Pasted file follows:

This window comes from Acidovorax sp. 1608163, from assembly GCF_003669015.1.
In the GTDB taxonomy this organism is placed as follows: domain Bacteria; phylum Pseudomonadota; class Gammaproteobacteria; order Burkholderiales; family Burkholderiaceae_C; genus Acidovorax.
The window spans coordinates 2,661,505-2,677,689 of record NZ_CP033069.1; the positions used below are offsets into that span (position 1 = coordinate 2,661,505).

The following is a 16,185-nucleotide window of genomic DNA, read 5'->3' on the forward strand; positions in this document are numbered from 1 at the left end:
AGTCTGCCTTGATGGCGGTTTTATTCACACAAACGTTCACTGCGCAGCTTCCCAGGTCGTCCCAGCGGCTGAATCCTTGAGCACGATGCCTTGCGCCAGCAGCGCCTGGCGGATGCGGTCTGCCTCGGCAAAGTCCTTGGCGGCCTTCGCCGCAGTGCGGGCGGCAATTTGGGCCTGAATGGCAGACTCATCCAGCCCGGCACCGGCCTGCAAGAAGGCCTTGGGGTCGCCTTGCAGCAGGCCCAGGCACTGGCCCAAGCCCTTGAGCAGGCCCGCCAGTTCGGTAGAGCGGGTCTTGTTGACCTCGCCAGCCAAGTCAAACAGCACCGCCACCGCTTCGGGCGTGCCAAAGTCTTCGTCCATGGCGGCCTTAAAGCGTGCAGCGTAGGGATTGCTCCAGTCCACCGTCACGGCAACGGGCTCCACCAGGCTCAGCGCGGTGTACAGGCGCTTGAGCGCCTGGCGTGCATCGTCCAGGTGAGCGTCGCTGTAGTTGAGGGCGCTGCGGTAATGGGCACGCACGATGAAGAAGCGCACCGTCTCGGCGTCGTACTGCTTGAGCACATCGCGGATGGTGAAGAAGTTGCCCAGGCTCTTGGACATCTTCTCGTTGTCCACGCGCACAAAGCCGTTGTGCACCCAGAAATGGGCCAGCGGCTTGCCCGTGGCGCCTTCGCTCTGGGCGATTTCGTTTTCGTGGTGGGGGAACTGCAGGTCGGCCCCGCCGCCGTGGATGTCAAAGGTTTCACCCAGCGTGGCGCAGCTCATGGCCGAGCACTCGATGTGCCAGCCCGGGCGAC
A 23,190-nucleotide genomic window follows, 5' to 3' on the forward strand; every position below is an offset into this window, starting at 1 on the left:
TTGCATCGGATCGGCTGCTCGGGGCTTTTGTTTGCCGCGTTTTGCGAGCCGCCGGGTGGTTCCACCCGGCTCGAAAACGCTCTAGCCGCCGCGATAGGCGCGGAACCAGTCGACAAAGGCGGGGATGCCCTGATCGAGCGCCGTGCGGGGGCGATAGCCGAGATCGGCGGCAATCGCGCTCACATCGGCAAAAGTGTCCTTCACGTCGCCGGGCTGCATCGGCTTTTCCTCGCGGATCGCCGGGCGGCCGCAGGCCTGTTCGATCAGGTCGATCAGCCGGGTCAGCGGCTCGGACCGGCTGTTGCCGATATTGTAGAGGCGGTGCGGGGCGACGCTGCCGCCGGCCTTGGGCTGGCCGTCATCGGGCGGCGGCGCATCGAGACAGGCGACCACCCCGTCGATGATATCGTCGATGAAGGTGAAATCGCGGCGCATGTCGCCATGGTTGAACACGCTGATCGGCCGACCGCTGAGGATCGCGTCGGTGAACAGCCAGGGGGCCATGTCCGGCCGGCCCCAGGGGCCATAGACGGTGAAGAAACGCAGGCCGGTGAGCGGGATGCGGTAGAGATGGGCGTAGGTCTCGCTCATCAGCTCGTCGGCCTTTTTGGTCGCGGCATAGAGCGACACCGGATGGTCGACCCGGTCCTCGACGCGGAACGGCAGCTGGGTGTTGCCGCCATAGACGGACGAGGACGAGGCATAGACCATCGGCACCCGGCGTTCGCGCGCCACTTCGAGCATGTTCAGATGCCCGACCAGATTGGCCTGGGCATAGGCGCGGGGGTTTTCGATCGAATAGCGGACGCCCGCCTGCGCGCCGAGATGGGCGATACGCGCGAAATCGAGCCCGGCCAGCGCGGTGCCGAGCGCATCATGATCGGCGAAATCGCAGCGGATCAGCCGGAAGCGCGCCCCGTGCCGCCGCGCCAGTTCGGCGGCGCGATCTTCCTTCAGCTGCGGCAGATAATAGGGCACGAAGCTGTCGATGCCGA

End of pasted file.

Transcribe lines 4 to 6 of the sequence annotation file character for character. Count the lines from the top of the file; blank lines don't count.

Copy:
The following is a 16,185-nucleotide window of genomic DNA, read 5'->3' on the forward strand; positions in this document are numbered from 1 at the left end:
AGTCTGCCTTGATGGCGGTTTTATTCACACAAACGTTCACTGCGCAGCTTCCCAGGTCGTCCCAGCGGCTGAATCCTTGAGCACGATGCCTTGCGCCAGCAGCGCCTGGCGGATGCGGTCTGCCTCGGCAAAGTCCTTGGCGGCCTTCGCCGCAGTGCGGGCGGCAATTTGGGCCTGAATGGCAGACTCATCCAGCCCGGCACCGGCCTGCAAGAAGGCCTTGGGGTCGCCTTGCAGCAGGCCCAGGCACTGGCCCAAGCCCTTGAGCAGGCCCGCCAGTTCGGTAGAGCGGGTCTTGTTGACCTCGCCAGCCAAGTCAAACAGCACCGCCACCGCTTCGGGCGTGCCAAAGTCTTCGTCCATGGCGGCCTTAAAGCGTGCAGCGTAGGGATTGCTCCAGTCCACCGTCACGGCAACGGGCTCCACCAGGCTCAGCGCGGTGTACAGGCGCTTGAGCGCCTGGCGTGCATCGTCCAGGTGAGCGTCGCTGTAGTTGAGGGCGCTGCGGTAATGGGCACGCACGATGAAGAAGCGCACCGTCTCGGCGTCGTACTGCTTGAGCACATCGCGGATGGTGAAGAAGTTGCCCAGGCTCTTGGACATCTTCTCGTTGTCCACGCGCACAAAGCCGTTGTGCACCCAGAAATGGGCCAGCGGCTTGCCCGTGGCGCCTTCGCTCTGGGCGATTTCGTTTTCGTGGTGGGGGAACTGCAGGTCGGCCCCGCCGCCGTGGATGTCAAAGGTTTCACCCAGCGTGGCGCAGCTCATGGCCGAGCACTCGATGTGCCAGCCCGGGCGAC
A 23,190-nucleotide genomic window follows, 5' to 3' on the forward strand; every position below is an offset into this window, starting at 1 on the left: